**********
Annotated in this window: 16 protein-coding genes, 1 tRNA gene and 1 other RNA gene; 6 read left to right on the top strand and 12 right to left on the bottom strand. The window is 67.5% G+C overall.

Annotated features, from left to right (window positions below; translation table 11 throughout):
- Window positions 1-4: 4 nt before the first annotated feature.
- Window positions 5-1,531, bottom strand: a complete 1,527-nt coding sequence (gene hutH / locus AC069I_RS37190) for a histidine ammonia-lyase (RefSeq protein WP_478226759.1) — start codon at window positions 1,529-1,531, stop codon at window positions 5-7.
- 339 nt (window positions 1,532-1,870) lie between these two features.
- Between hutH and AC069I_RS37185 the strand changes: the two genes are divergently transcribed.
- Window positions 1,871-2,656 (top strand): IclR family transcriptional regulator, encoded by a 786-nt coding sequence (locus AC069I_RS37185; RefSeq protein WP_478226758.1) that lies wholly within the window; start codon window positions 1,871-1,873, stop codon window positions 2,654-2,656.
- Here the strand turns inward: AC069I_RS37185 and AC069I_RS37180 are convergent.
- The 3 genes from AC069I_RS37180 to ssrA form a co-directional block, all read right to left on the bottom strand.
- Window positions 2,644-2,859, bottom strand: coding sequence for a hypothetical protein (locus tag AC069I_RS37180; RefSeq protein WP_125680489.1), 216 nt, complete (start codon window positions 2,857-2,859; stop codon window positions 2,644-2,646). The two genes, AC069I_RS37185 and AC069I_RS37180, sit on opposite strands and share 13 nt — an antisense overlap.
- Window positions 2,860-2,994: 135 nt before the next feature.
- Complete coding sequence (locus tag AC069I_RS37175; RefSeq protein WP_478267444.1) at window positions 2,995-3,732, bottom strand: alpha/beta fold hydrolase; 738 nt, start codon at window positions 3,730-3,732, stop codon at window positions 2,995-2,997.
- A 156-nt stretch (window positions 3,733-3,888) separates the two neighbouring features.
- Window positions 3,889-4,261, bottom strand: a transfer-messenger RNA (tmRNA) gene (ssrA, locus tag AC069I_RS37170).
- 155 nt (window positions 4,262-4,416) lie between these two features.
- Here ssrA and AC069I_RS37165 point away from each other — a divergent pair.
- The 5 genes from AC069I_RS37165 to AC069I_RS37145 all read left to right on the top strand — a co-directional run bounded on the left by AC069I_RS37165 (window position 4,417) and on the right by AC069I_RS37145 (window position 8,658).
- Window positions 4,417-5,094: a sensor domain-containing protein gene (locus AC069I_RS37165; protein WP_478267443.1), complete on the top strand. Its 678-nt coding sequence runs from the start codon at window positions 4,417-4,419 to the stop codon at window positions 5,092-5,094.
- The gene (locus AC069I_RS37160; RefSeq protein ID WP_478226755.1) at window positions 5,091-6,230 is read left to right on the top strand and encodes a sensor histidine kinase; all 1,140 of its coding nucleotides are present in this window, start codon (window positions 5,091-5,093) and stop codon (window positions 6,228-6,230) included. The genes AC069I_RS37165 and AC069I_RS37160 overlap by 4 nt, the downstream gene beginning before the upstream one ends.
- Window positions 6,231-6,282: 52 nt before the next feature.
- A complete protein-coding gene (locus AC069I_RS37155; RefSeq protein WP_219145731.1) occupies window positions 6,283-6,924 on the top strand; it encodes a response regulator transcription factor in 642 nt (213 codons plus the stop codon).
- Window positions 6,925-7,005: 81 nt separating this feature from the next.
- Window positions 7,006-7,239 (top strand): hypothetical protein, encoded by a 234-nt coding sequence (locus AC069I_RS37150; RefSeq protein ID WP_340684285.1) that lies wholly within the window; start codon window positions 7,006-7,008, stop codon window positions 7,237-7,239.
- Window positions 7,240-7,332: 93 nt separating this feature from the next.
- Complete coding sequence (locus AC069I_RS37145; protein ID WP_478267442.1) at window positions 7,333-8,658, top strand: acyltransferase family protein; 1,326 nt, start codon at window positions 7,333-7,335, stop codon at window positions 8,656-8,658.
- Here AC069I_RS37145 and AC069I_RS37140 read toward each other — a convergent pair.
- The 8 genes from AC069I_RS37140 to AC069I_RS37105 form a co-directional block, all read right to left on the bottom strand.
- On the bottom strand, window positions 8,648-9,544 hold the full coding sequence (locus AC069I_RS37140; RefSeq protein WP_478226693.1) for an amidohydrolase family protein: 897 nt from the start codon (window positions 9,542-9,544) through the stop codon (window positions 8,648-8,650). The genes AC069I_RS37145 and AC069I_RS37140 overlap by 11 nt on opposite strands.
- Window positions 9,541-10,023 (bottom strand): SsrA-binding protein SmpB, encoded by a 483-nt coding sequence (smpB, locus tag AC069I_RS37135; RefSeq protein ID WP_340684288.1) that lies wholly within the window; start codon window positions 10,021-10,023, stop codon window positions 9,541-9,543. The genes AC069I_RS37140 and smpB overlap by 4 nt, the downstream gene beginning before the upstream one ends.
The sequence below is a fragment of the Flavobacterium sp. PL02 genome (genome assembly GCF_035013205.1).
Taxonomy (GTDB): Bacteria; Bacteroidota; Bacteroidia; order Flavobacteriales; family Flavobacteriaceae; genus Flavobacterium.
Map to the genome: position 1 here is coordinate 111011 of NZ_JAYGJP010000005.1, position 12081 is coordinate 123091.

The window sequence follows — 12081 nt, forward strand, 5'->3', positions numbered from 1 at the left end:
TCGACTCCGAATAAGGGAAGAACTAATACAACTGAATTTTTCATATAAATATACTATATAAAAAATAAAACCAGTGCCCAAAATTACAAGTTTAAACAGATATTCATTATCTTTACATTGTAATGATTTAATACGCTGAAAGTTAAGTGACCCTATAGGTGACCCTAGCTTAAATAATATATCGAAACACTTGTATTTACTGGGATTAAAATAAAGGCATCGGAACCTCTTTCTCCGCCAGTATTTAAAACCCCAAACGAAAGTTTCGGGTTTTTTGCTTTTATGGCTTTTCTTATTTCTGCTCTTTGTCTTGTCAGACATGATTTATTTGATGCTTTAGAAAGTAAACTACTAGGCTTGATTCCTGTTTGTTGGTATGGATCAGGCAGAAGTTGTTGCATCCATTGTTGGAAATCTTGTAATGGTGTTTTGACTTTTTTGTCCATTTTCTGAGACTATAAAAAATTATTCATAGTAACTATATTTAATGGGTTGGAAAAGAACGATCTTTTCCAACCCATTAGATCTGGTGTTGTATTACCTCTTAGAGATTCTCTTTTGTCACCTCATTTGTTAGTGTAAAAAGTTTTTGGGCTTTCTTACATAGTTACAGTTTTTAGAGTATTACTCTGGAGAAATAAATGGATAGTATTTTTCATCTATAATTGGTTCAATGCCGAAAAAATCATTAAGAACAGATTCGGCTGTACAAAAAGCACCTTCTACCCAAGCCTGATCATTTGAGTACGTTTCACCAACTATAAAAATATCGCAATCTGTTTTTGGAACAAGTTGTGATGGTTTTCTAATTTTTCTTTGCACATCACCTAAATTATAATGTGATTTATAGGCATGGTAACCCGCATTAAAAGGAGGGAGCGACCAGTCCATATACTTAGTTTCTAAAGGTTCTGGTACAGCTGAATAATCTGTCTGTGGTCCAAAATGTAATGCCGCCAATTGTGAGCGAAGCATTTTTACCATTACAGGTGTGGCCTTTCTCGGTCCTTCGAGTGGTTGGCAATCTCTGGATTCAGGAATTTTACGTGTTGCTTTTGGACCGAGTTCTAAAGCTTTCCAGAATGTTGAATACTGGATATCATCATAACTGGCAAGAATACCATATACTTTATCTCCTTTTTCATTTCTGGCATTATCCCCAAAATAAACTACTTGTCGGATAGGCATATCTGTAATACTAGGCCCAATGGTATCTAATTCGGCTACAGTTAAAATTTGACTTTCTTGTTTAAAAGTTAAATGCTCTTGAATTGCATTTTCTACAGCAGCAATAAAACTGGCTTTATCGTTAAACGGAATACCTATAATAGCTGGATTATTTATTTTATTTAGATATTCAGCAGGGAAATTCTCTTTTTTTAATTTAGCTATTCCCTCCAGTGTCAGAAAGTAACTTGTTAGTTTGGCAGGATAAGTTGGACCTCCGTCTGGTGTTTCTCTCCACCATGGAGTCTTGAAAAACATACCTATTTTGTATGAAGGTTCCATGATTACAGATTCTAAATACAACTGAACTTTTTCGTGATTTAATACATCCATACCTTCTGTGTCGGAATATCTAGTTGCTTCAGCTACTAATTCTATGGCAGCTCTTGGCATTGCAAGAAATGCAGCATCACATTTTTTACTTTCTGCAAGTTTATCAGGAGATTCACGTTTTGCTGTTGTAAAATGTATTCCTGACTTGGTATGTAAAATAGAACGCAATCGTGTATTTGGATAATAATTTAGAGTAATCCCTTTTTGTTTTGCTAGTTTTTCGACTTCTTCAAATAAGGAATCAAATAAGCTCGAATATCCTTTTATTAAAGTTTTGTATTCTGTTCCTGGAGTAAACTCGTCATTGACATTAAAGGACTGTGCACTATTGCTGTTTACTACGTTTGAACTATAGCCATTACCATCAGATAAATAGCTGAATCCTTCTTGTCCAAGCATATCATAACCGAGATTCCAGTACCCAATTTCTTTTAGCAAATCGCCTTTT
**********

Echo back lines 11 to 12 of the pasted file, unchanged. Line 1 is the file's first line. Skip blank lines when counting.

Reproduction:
- Window positions 2,860-2,994: 135 nt before the next feature.
- Complete coding sequence (locus tag AC069I_RS37175; RefSeq protein WP_478267444.1) at window positions 2,995-3,732, bottom strand: alpha/beta fold hydrolase; 738 nt, start codon at window positions 3,730-3,732, stop codon at window positions 2,995-2,997.